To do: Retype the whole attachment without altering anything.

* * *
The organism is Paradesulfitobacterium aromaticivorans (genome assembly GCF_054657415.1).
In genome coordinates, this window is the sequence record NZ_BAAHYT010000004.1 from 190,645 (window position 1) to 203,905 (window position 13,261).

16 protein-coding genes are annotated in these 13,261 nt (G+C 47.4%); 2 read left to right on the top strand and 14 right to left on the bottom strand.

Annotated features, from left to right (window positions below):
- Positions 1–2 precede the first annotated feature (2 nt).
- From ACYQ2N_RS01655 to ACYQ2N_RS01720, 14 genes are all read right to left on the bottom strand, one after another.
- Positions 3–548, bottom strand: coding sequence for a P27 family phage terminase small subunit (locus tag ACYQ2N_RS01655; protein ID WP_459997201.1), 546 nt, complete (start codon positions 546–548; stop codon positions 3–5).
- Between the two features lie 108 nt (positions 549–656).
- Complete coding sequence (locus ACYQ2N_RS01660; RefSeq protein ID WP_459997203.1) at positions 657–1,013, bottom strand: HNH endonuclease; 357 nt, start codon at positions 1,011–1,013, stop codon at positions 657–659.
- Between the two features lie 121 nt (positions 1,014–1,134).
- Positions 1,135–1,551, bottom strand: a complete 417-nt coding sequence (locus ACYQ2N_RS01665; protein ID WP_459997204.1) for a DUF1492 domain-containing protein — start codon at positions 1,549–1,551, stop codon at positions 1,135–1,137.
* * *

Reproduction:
The organism is Paradesulfitobacterium aromaticivorans (genome assembly GCF_054657415.1).
In genome coordinates, this window is the sequence record NZ_BAAHYT010000004.1 from 190,645 (window position 1) to 203,905 (window position 13,261).

16 protein-coding genes are annotated in these 13,261 nt (G+C 47.4%); 2 read left to right on the top strand and 14 right to left on the bottom strand.

Annotated features, from left to right (window positions below):
- Positions 1–2 precede the first annotated feature (2 nt).
- From ACYQ2N_RS01655 to ACYQ2N_RS01720, 14 genes are all read right to left on the bottom strand, one after another.
- Positions 3–548, bottom strand: coding sequence for a P27 family phage terminase small subunit (locus tag ACYQ2N_RS01655; protein ID WP_459997201.1), 546 nt, complete (start codon positions 546–548; stop codon positions 3–5).
- Between the two features lie 108 nt (positions 549–656).
- Complete coding sequence (locus ACYQ2N_RS01660; RefSeq protein ID WP_459997203.1) at positions 657–1,013, bottom strand: HNH endonuclease; 357 nt, start codon at positions 1,011–1,013, stop codon at positions 657–659.
- Between the two features lie 121 nt (positions 1,014–1,134).
- Positions 1,135–1,551, bottom strand: a complete 417-nt coding sequence (locus ACYQ2N_RS01665; protein ID WP_459997204.1) for a DUF1492 domain-containing protein — start codon at positions 1,549–1,551, stop codon at positions 1,135–1,137.